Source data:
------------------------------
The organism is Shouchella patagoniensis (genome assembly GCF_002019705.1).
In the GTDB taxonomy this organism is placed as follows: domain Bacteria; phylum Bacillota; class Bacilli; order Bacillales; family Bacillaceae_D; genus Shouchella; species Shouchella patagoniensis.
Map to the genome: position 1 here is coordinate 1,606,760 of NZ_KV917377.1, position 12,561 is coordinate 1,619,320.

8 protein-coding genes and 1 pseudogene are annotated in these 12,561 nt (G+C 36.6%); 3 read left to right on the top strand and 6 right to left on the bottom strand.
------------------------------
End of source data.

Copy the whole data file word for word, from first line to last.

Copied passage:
The organism is Shouchella patagoniensis (genome assembly GCF_002019705.1).
In the GTDB taxonomy this organism is placed as follows: domain Bacteria; phylum Bacillota; class Bacilli; order Bacillales; family Bacillaceae_D; genus Shouchella; species Shouchella patagoniensis.
Map to the genome: position 1 here is coordinate 1,606,760 of NZ_KV917377.1, position 12,561 is coordinate 1,619,320.

8 protein-coding genes and 1 pseudogene are annotated in these 12,561 nt (G+C 36.6%); 3 read left to right on the top strand and 6 right to left on the bottom strand.